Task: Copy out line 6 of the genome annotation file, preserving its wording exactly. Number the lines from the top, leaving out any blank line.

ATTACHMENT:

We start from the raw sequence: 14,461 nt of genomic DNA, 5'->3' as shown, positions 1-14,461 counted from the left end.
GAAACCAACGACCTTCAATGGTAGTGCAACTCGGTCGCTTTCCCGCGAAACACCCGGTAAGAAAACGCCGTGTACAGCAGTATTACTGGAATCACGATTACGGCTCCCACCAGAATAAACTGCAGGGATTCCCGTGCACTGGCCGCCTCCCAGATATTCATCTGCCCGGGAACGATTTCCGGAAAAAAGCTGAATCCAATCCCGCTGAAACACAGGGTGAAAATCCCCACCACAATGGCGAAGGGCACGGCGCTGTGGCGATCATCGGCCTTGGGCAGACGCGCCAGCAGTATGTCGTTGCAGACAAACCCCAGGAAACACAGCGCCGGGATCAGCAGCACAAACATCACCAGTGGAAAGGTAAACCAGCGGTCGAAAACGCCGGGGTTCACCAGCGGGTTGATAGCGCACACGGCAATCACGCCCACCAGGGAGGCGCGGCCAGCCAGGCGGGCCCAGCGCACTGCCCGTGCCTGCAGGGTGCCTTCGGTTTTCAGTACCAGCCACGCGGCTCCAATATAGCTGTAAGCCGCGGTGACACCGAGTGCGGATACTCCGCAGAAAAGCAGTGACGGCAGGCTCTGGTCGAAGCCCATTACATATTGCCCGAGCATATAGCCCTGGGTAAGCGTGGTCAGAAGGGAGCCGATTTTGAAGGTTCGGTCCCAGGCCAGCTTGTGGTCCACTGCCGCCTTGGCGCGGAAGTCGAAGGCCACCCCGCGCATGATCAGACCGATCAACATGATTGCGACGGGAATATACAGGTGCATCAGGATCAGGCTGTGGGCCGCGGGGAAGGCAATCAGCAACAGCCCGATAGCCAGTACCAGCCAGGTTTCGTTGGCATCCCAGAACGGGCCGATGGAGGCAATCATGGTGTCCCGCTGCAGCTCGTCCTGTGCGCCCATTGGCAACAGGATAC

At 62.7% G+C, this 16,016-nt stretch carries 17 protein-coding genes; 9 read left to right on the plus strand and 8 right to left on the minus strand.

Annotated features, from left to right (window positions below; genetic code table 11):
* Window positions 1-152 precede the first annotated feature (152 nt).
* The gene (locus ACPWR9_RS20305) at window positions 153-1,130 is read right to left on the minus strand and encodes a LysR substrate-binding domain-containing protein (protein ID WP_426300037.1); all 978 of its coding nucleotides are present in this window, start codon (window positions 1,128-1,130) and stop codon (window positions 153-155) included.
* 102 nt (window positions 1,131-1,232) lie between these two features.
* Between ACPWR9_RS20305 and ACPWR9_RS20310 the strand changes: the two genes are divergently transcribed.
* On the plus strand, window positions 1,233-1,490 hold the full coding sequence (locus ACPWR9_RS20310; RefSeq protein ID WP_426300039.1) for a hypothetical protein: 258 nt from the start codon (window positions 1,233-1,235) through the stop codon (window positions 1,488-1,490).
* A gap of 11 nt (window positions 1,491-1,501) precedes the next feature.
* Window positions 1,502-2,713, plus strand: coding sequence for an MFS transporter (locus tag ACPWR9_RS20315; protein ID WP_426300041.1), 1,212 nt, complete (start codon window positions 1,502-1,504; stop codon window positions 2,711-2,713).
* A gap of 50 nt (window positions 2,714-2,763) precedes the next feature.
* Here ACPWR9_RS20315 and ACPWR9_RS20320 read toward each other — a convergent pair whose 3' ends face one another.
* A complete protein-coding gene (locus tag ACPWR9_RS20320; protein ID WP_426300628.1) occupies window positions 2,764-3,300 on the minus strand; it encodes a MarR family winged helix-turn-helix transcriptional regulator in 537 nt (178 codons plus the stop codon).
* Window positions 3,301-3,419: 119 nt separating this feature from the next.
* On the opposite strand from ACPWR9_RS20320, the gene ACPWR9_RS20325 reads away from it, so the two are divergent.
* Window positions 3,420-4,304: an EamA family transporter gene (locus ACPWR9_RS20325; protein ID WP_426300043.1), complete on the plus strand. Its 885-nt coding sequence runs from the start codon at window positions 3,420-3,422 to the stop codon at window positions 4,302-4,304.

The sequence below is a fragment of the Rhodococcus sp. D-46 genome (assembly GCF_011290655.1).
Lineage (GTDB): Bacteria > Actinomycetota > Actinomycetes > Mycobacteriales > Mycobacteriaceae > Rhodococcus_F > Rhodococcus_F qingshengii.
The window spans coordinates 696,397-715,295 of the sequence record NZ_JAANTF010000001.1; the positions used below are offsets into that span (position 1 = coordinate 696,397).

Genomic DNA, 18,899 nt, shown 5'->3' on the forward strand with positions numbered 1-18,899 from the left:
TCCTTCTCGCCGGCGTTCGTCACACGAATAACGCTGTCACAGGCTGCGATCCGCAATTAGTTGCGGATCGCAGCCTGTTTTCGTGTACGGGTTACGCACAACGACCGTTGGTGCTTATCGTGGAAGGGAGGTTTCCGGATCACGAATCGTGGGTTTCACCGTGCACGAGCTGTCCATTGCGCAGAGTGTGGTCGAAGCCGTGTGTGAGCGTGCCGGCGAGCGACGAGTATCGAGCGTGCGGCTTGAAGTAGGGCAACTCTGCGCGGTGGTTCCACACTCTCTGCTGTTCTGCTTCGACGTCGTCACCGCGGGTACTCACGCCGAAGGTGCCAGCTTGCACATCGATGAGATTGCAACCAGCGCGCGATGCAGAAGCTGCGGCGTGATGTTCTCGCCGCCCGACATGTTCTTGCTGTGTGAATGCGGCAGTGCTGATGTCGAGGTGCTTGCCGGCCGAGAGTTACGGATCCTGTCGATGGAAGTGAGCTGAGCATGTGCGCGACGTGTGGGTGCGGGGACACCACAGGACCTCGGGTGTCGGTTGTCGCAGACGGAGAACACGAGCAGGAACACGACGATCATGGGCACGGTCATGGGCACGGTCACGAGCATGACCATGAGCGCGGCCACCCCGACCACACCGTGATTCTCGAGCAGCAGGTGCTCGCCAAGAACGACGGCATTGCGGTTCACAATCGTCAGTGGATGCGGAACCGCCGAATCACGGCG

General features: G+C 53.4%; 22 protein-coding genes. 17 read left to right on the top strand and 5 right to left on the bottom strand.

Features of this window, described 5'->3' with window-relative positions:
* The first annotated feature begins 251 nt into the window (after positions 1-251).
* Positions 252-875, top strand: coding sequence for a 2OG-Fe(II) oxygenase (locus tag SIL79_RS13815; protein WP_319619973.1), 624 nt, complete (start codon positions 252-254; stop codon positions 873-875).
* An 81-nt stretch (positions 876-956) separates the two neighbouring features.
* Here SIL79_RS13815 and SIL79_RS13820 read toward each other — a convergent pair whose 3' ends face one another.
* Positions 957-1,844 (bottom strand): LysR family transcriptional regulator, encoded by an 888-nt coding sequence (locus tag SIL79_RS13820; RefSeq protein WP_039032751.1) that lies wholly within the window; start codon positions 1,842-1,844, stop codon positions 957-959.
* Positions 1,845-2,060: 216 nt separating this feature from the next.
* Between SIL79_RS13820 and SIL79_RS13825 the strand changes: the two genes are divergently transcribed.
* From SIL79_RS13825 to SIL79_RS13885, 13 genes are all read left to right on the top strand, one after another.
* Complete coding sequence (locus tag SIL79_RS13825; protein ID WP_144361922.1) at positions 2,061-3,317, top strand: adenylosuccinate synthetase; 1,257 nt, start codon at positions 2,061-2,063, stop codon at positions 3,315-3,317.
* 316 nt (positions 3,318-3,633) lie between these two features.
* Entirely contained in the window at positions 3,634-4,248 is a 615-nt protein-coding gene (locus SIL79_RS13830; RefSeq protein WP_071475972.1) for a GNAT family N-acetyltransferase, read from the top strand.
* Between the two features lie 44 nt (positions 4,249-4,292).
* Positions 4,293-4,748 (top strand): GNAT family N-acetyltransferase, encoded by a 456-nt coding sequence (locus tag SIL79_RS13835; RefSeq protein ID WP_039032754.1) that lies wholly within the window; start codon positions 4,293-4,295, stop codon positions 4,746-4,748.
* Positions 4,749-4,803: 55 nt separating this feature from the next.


* The gene (locus ACPWR9_RS20305) at window positions 153-1,130 is read right to left on the minus strand and encodes a LysR substrate-binding domain-containing protein (protein ID WP_426300037.1); all 978 of its coding nucleotides are present in this window, start codon (window positions 1,128-1,130) and stop codon (window positions 153-155) included.